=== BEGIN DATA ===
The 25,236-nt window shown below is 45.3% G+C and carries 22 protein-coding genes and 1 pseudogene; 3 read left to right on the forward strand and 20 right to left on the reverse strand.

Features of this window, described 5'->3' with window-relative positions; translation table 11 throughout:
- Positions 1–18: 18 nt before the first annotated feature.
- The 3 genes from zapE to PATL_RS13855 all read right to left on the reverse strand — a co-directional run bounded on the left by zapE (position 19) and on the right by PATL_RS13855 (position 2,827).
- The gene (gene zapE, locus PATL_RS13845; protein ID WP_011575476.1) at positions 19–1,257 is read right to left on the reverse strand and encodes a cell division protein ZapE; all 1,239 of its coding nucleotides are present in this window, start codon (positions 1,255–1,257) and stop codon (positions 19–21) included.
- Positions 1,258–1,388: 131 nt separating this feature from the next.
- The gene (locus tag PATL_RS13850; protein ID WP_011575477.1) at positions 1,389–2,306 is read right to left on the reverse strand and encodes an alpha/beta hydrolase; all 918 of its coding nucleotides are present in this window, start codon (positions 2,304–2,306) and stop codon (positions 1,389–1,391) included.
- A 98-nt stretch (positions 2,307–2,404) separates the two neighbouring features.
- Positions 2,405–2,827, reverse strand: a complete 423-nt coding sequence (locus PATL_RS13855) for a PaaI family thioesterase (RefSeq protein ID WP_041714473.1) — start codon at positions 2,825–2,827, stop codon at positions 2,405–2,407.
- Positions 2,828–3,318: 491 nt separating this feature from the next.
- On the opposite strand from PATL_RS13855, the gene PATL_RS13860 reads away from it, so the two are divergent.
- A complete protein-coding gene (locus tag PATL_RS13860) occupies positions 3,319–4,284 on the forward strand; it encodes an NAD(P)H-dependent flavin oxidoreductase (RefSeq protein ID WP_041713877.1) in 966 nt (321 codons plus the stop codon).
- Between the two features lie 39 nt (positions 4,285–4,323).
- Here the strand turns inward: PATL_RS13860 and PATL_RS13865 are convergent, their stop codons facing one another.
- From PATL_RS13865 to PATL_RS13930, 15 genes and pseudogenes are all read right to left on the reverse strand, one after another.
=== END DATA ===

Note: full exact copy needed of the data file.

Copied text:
The 25,236-nt window shown below is 45.3% G+C and carries 22 protein-coding genes and 1 pseudogene; 3 read left to right on the forward strand and 20 right to left on the reverse strand.

Features of this window, described 5'->3' with window-relative positions; translation table 11 throughout:
- Positions 1–18: 18 nt before the first annotated feature.
- The 3 genes from zapE to PATL_RS13855 all read right to left on the reverse strand — a co-directional run bounded on the left by zapE (position 19) and on the right by PATL_RS13855 (position 2,827).
- The gene (gene zapE, locus PATL_RS13845; protein ID WP_011575476.1) at positions 19–1,257 is read right to left on the reverse strand and encodes a cell division protein ZapE; all 1,239 of its coding nucleotides are present in this window, start codon (positions 1,255–1,257) and stop codon (positions 19–21) included.
- Positions 1,258–1,388: 131 nt separating this feature from the next.
- The gene (locus tag PATL_RS13850; protein ID WP_011575477.1) at positions 1,389–2,306 is read right to left on the reverse strand and encodes an alpha/beta hydrolase; all 918 of its coding nucleotides are present in this window, start codon (positions 2,304–2,306) and stop codon (positions 1,389–1,391) included.
- A 98-nt stretch (positions 2,307–2,404) separates the two neighbouring features.
- Positions 2,405–2,827, reverse strand: a complete 423-nt coding sequence (locus PATL_RS13855) for a PaaI family thioesterase (RefSeq protein ID WP_041714473.1) — start codon at positions 2,825–2,827, stop codon at positions 2,405–2,407.
- Positions 2,828–3,318: 491 nt separating this feature from the next.
- On the opposite strand from PATL_RS13855, the gene PATL_RS13860 reads away from it, so the two are divergent.
- A complete protein-coding gene (locus tag PATL_RS13860) occupies positions 3,319–4,284 on the forward strand; it encodes an NAD(P)H-dependent flavin oxidoreductase (RefSeq protein ID WP_041713877.1) in 966 nt (321 codons plus the stop codon).
- Between the two features lie 39 nt (positions 4,285–4,323).
- Here the strand turns inward: PATL_RS13860 and PATL_RS13865 are convergent, their stop codons facing one another.
- From PATL_RS13865 to PATL_RS13930, 15 genes and pseudogenes are all read right to left on the reverse strand, one after another.